The Chicago Black Hawks won their first Stanley Cup on a Tuesday of this date in 1934, overcoming the Detroit Red Wings at Chicago Stadium by a score of 1-0 to settle the championship in four games. Not sure why the Stadium usher with the Cup is wearing a Soldier Field cap, nor who that might be next to him, eyeing the camera. On that guy’s right, admiring the Cup, is Chicago owner Major Frederic McLaughlin. Also on hand, to the usher’s left, Chicago forward Lou Trudel lines up alongside NHL president Frank Calder, Black Hawks coach Tommy Gorman, and defenceman Roger Jenkins. It was Black Hawks’ bantam winger Mush Marsh who scored the game’s only goal that night, in double overtime, while Red Wings’ defenceman Ebbie Goodfellow was sitting on the penalty bench serving out a tripping minor. Chicago centreman Doc Romnes won a draw in the Detroit end. “I was standing behind the face-off circle,” March recounted later. The puck came right to me, about 40 feet from Wilf Cude. All I had to do was to take a couple of steps and fire. I put everything I had on that one.”
One thought on “chicago’s first, 1934”
I don’t have an answer, but I noticed that the usher is not only wearing a Soldier Field cap, but his jacket has the insignia of the 1934 World’s Fair, held in Chicago to mark the city’s centennial (“A Century of Progress”).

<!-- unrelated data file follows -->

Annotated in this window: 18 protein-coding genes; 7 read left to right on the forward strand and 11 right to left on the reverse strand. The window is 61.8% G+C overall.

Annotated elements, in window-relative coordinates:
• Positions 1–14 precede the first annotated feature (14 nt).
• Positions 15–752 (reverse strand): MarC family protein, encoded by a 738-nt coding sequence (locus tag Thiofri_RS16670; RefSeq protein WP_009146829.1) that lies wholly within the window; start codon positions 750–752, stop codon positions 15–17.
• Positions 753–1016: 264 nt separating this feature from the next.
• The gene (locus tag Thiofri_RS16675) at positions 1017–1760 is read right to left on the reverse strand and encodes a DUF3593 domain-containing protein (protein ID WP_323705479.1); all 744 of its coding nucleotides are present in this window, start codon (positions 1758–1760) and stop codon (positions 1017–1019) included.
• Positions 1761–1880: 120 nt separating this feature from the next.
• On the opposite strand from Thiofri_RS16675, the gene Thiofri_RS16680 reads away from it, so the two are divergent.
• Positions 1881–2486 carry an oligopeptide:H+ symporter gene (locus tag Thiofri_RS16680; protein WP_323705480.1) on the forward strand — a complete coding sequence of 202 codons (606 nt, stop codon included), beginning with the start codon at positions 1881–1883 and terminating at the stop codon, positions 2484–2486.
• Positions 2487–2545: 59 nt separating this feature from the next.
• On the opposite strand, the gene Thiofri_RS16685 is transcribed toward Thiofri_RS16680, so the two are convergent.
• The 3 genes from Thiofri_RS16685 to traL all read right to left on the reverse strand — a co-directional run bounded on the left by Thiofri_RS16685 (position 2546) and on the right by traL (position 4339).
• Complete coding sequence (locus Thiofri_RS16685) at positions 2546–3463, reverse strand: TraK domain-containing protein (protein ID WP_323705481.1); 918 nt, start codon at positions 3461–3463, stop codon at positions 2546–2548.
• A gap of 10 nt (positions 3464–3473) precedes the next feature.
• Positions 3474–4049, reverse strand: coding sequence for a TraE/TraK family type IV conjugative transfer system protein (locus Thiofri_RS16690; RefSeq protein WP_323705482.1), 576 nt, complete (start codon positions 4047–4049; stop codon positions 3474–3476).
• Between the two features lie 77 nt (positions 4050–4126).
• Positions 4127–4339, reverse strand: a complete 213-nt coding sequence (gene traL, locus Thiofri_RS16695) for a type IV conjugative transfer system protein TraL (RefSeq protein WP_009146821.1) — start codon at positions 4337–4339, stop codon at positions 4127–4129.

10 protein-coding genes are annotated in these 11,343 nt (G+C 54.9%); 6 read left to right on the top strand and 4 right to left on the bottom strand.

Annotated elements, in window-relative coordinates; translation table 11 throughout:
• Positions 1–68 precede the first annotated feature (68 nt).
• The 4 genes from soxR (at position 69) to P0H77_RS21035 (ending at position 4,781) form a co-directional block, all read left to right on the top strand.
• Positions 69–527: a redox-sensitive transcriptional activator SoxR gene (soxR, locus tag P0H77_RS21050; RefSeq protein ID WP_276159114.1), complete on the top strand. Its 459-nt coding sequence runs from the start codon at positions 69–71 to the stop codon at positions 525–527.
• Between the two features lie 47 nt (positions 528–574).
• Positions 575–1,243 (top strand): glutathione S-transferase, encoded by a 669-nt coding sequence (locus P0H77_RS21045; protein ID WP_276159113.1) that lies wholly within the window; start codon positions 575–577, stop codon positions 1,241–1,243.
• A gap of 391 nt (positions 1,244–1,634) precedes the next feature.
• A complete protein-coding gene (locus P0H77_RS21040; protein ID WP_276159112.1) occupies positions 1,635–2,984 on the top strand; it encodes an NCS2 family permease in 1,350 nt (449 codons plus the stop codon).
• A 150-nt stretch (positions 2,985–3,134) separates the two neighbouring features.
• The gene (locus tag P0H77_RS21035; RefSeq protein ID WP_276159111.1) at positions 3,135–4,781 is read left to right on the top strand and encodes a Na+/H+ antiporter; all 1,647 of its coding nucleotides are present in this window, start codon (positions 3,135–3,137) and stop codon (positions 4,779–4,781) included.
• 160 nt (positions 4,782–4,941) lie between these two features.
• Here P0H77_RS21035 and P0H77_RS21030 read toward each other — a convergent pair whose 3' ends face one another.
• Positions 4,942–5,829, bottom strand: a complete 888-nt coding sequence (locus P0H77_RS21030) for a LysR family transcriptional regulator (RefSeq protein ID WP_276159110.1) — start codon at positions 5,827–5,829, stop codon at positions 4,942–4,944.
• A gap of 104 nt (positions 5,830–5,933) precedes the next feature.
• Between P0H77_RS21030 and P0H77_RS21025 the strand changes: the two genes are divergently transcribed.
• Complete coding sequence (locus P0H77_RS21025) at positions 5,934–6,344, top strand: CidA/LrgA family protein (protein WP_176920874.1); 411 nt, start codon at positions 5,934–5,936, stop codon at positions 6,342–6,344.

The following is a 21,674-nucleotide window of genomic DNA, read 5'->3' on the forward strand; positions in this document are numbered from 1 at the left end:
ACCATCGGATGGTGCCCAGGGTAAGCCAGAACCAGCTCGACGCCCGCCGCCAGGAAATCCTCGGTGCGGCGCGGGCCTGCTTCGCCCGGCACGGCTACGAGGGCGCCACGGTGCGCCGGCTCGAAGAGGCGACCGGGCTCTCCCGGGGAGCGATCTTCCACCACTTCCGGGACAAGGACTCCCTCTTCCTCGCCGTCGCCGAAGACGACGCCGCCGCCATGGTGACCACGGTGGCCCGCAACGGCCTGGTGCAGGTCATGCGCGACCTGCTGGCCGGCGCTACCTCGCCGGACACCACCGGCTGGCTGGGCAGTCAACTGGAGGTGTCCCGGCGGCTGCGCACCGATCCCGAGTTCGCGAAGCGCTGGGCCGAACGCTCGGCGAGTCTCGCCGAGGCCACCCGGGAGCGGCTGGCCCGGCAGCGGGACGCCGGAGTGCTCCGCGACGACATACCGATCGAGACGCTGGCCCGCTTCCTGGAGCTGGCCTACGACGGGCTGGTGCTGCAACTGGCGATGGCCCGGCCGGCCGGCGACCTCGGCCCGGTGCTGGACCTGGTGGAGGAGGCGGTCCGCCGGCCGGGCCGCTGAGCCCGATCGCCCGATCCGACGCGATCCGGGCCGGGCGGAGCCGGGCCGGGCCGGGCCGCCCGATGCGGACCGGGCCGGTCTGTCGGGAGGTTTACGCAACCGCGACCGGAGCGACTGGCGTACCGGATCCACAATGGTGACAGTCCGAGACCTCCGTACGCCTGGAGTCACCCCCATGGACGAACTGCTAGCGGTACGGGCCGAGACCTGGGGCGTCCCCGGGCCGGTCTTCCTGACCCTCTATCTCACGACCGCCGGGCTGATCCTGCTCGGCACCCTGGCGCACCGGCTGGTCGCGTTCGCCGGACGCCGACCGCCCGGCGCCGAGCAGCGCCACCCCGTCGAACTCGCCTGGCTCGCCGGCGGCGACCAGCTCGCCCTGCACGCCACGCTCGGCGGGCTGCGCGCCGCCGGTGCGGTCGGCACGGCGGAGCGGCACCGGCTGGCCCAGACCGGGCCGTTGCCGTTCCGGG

That part makes sense, because Soldier Field was being operated by the sports committee for the fair. (Among other events, Northwestern University moved some of games to Soldier Field — the first time since 1896 that the Wildcats played anywhere other than Stagg Field.)
Charles Bidwill, owner of the NFL Cardinals, was running Chicago Stadium at the time, having acquired it out of receivership in the spring of 1933. I thought there might be a Stadium–Soldier Field connection as a result. But the Cardinals only ever played four home games at that site, all in 1959, just before they moved to St. Louis. In the ’30s, the Cards played home games at Wrigley Field, and in 1940 they would return to Comiskey Park.
I note that, even in 1934, the Cup was getting the white-glove treatment (probably more a coincidence than a matter of policy). And later that year, with their Stadium lease about to run out, the Chicago Tribune was snarkily advising readers to expect the Hawks to threaten to build a new arena. A pro-sports tendency that hasn’t changed.
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